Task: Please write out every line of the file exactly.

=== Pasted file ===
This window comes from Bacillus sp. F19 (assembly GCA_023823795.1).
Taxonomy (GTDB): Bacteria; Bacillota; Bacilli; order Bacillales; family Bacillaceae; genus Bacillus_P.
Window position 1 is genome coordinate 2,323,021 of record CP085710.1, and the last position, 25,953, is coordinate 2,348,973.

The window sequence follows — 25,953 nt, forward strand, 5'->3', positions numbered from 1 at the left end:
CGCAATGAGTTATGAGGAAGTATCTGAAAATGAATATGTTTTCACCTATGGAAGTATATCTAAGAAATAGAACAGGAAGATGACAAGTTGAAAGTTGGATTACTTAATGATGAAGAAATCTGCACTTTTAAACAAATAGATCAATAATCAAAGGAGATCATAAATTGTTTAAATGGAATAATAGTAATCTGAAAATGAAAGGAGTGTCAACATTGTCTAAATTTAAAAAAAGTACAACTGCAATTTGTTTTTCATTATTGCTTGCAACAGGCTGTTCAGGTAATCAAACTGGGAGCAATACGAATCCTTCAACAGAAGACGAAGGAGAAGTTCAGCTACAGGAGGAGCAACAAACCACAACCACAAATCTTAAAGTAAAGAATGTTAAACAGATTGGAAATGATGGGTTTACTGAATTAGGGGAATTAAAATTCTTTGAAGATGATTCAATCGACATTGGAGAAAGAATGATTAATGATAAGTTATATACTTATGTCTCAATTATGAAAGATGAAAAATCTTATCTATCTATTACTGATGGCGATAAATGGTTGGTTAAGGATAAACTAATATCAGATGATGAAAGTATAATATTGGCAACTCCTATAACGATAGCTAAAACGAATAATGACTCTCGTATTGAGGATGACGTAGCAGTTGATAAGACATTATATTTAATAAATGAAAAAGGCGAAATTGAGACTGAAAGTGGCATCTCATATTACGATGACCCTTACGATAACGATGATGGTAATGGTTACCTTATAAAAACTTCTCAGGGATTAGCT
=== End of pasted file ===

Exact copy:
This window comes from Bacillus sp. F19 (assembly GCA_023823795.1).
Taxonomy (GTDB): Bacteria; Bacillota; Bacilli; order Bacillales; family Bacillaceae; genus Bacillus_P.
Window position 1 is genome coordinate 2,323,021 of record CP085710.1, and the last position, 25,953, is coordinate 2,348,973.

The window sequence follows — 25,953 nt, forward strand, 5'->3', positions numbered from 1 at the left end:
CGCAATGAGTTATGAGGAAGTATCTGAAAATGAATATGTTTTCACCTATGGAAGTATATCTAAGAAATAGAACAGGAAGATGACAAGTTGAAAGTTGGATTACTTAATGATGAAGAAATCTGCACTTTTAAACAAATAGATCAATAATCAAAGGAGATCATAAATTGTTTAAATGGAATAATAGTAATCTGAAAATGAAAGGAGTGTCAACATTGTCTAAATTTAAAAAAAGTACAACTGCAATTTGTTTTTCATTATTGCTTGCAACAGGCTGTTCAGGTAATCAAACTGGGAGCAATACGAATCCTTCAACAGAAGACGAAGGAGAAGTTCAGCTACAGGAGGAGCAACAAACCACAACCACAAATCTTAAAGTAAAGAATGTTAAACAGATTGGAAATGATGGGTTTACTGAATTAGGGGAATTAAAATTCTTTGAAGATGATTCAATCGACATTGGAGAAAGAATGATTAATGATAAGTTATATACTTATGTCTCAATTATGAAAGATGAAAAATCTTATCTATCTATTACTGATGGCGATAAATGGTTGGTTAAGGATAAACTAATATCAGATGATGAAAGTATAATATTGGCAACTCCTATAACGATAGCTAAAACGAATAATGACTCTCGTATTGAGGATGACGTAGCAGTTGATAAGACATTATATTTAATAAATGAAAAAGGCGAAATTGAGACTGAAAGTGGCATCTCATATTACGATGACCCTTACGATAACGATGATGGTAATGGTTACCTTATAAAAACTTCTCAGGGATTAGCT